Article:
Divorce. It’s a simple, easy to pronounce, two-syllable word that doesn’t begin to convey the agony, the ripping of your insides that getting a divorce can bring. That, and the realization that your world will never be the same. So come on, Corporate America, make a commercial success out of this opportunity! And maybe, just maybe, it’ll help ease some of the pain.

Let’s Hear it for the 50 Percenters!

I’m a trendsetter—on the cutting edge. A pioneer! Baby, take a bow! You may wonder why am I so proud? What am I on the forefront of? Why, divorce of course!

I was among the first to get a divorce in my office. Years ago, while everyone was hooking up and getting married, I was signing my final divorce decree. Then, when everyone was getting pregnant and dropping like flies around the office taking parental leave, I continued working while happily raising my grade school kids who no longer awoke in the night to nurse or for a diaper change. Been there and done that.

Later, when other staff took off to stay home with sick kids who had strep, not me. If my kids were sick they could stay home alone and take care of themselves! When others were preparing their children for kindergarten and fretting over which school to enroll them in, mine were finishing up the middle school and high school years. It’s fun being ahead of the curve!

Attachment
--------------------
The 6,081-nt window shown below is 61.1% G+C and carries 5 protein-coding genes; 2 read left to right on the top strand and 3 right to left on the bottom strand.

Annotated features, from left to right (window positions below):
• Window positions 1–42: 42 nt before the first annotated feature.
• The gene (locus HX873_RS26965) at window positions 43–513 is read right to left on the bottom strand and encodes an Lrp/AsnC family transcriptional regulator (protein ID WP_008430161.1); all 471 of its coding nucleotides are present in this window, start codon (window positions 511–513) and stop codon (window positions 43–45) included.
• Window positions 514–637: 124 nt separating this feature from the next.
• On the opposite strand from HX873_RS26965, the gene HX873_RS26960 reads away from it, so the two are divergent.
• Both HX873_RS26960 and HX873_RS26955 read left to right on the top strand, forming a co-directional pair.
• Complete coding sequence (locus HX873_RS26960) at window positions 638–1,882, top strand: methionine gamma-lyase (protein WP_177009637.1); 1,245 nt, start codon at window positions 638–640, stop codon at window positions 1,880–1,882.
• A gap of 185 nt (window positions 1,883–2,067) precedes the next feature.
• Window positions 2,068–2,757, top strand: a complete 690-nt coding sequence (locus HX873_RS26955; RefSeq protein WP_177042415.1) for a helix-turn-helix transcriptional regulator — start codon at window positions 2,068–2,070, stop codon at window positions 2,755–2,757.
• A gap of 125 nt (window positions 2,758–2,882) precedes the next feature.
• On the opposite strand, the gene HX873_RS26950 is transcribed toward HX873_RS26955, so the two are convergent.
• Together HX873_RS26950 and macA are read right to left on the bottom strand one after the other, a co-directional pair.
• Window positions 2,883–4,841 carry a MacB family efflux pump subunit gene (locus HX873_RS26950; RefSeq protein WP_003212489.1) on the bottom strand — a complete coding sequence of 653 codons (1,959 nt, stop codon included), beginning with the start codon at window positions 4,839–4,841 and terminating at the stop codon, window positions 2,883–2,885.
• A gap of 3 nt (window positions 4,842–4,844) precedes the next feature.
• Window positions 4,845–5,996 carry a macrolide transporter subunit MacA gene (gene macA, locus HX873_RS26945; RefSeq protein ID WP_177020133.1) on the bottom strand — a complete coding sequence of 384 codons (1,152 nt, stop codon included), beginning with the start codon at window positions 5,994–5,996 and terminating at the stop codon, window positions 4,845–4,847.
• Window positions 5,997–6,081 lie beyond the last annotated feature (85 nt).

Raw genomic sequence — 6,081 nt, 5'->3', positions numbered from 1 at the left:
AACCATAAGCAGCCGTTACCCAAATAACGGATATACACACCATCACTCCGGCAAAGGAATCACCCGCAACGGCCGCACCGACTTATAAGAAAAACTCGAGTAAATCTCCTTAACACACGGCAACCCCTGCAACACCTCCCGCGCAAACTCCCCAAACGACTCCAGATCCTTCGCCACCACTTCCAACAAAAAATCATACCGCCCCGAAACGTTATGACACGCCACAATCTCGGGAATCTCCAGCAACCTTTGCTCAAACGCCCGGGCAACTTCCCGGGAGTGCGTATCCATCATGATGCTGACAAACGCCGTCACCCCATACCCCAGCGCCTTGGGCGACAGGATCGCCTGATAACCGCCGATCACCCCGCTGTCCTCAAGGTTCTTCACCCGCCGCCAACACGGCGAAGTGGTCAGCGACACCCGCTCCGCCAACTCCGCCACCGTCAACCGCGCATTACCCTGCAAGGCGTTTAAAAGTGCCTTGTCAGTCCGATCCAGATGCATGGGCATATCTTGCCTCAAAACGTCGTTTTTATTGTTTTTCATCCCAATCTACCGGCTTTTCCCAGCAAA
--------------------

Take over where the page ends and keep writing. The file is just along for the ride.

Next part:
Now, as others are signing their own divorce decrees and having to start over, I say, welcome to the club, the club of the 50 Percenters. Don’t get me wrong. I respect those who are able to stay married through thick and thin, sickness and health. I’m rooting for them. It’s probably one of the hardest things to do. Those that succeed certainly deserve all the accolades and admiration that the rest of us can muster.

But, about half of those that marry do end up in divorce and for those of us in this group, well, we’re the 50 Percenters and I am the self-appointed president of the club, thank you very much.

Now, what should be the next trend I set—becoming an empty nester? Been there, doing that. Oh, I just adore being on the cutting edge!